Tuesday, April 14, 2009
Back In My Urban Serengeti
Journal Entry: Body Weight = 179.2 lbs; Money Found = $.87. 57 pennies, 2 nickels, 2 dimes; glass bottles retrieved = 11. Found two crusted long lost dimes—very rewarding. Finding 57 pennies is rare considering that only one minor scatter added to the total, just pennies from heaven. In checking a drive through car wash, found an interesting car magnet logo for my collection. It stated, “Napa Emergency Women’s Services, Ending Domestic Violence.” Also found two pieces for my hardware collection and a nearly full can of wasp/ant spray.
From yesterday’s late afternoon walk found $.57; 22 pennies, 1 nickel, 3 dimes.
Feature Entry: Someday I hope to experience an African Serengeti, to see sun burnt savannahs shimmering to the horizon. To be there after the rains and watch the endless grass pastures transform into patches of wild flowers and see a pride of lions “mastermind” a siege, focused “unswervingly on their next meal.”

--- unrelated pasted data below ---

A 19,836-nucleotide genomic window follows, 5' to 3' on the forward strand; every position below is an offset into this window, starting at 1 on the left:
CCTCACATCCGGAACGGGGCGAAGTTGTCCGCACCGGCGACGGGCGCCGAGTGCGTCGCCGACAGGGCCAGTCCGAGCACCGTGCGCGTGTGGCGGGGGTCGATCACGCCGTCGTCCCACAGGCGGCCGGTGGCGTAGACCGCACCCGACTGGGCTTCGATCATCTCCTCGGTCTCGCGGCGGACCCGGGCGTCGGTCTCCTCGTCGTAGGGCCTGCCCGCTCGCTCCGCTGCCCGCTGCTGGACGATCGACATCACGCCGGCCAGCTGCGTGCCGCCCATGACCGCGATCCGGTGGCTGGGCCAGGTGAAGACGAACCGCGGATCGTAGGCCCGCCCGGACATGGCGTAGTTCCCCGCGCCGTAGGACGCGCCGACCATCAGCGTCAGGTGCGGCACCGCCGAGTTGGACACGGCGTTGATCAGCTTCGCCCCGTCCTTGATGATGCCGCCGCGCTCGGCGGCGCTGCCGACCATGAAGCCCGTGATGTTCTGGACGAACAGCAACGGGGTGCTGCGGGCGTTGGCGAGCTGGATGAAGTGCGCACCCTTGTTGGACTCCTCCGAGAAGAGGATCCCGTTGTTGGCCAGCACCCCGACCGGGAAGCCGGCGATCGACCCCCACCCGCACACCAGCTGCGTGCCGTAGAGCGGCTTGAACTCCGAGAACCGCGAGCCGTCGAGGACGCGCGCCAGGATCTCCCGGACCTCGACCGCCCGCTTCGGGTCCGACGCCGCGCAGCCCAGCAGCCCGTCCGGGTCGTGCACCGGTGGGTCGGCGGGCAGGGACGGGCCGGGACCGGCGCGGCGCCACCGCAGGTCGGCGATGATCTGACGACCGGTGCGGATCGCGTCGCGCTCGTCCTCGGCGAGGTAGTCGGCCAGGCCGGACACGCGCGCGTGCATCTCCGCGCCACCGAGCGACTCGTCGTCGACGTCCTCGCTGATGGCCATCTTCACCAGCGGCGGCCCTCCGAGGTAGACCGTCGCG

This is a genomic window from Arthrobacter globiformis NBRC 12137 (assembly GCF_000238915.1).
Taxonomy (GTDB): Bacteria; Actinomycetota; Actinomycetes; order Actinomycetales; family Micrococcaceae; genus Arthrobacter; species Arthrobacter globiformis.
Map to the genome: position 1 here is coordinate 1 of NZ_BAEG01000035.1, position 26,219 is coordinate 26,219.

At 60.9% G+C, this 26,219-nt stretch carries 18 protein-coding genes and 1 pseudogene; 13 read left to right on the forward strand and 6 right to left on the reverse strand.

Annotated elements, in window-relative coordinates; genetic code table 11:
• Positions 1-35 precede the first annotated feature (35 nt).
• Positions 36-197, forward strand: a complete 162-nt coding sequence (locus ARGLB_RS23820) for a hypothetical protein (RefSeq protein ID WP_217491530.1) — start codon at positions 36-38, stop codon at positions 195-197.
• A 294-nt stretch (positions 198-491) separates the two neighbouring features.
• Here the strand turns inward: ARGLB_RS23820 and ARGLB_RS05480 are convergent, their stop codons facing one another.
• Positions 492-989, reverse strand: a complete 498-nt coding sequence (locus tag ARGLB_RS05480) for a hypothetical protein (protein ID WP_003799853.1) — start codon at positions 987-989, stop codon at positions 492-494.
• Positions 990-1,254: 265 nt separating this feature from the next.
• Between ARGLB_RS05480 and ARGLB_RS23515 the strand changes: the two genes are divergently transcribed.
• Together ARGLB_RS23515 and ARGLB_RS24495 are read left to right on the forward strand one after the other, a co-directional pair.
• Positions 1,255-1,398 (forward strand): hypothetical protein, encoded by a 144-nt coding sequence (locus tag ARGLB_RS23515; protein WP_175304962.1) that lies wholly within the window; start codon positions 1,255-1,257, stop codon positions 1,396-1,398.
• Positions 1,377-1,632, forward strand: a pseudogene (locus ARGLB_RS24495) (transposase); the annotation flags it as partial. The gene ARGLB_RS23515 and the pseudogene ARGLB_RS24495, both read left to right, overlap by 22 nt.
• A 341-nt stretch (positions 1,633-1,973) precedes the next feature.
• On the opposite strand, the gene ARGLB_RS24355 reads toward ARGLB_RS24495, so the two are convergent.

As for now, I am happy to be back in my urban Serengeti and once again unswervingly focused on my quest for optimum fitness and finding gold nuggets that have been left behind by others in a larger hurry.
But what wonderful five marvelous days we had on the emerald coast of Florida with wife and seven life-long friends. We were four very happy couples. We laughed, talked, and enjoyed glorious sun-sets on a balcony just feet from the crystal clear emerald waters of the Gulf of Mexico. And we ate, and ate, and ate (see weight gain from journal entry above.)
The term “urban Serengeti” came from an interesting T.V. commercial featuring a gecko and an automobile insurance company. My urban Serengeti is the four mile area around my mid-city New Orleans home, two miles in any direction from my home. And like an African serengeti, it is filled with dozens of “water holes,” sometimes dry and sometimes brimming with lost coinage. And after being away, even the beer bottles, broken curbs, and unrepentant Katrina damage were visual treasures.
After unloading and packing away the suitcases, on went the Brooks walking shoes for a one hour walk for an urban serengeti renewal.The Emerald Coast was a treasure for the MoneyWalkers, but it felt great to be back home and on the streets. I have missed the money.